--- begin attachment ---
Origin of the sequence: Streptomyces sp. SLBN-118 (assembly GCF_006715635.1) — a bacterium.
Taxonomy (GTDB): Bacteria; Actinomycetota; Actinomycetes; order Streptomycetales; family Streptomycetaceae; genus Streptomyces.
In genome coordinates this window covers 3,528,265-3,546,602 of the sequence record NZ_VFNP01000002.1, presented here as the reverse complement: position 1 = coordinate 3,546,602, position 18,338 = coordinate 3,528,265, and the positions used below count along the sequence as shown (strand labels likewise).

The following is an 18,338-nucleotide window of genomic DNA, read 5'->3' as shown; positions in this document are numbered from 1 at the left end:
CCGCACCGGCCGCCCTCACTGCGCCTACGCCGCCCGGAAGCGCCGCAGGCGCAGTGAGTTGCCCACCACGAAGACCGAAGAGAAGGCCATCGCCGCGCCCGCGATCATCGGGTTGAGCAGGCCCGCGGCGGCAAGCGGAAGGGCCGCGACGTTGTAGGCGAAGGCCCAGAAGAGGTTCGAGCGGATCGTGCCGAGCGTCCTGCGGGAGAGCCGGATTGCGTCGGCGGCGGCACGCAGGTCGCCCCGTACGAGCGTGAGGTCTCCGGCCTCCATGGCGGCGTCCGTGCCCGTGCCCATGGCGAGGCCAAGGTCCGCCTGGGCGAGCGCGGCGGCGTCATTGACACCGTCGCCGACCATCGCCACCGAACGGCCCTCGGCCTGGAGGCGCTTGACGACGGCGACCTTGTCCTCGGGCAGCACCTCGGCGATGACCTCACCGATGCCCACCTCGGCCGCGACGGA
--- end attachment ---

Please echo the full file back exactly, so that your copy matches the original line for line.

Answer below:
Origin of the sequence: Streptomyces sp. SLBN-118 (assembly GCF_006715635.1) — a bacterium.
Taxonomy (GTDB): Bacteria; Actinomycetota; Actinomycetes; order Streptomycetales; family Streptomycetaceae; genus Streptomyces.
In genome coordinates this window covers 3,528,265-3,546,602 of the sequence record NZ_VFNP01000002.1, presented here as the reverse complement: position 1 = coordinate 3,546,602, position 18,338 = coordinate 3,528,265, and the positions used below count along the sequence as shown (strand labels likewise).

The following is an 18,338-nucleotide window of genomic DNA, read 5'->3' as shown; positions in this document are numbered from 1 at the left end:
CCGCACCGGCCGCCCTCACTGCGCCTACGCCGCCCGGAAGCGCCGCAGGCGCAGTGAGTTGCCCACCACGAAGACCGAAGAGAAGGCCATCGCCGCGCCCGCGATCATCGGGTTGAGCAGGCCCGCGGCGGCAAGCGGAAGGGCCGCGACGTTGTAGGCGAAGGCCCAGAAGAGGTTCGAGCGGATCGTGCCGAGCGTCCTGCGGGAGAGCCGGATTGCGTCGGCGGCGGCACGCAGGTCGCCCCGTACGAGCGTGAGGTCTCCGGCCTCCATGGCGGCGTCCGTGCCCGTGCCCATGGCGAGGCCAAGGTCCGCCTGGGCGAGCGCGGCGGCGTCATTGACACCGTCGCCGACCATCGCCACCGAACGGCCCTCGGCCTGGAGGCGCTTGACGACGGCGACCTTGTCCTCGGGCAGCACCTCGGCGATGACCTCACCGATGCCCACCTCGGCCGCGACGGA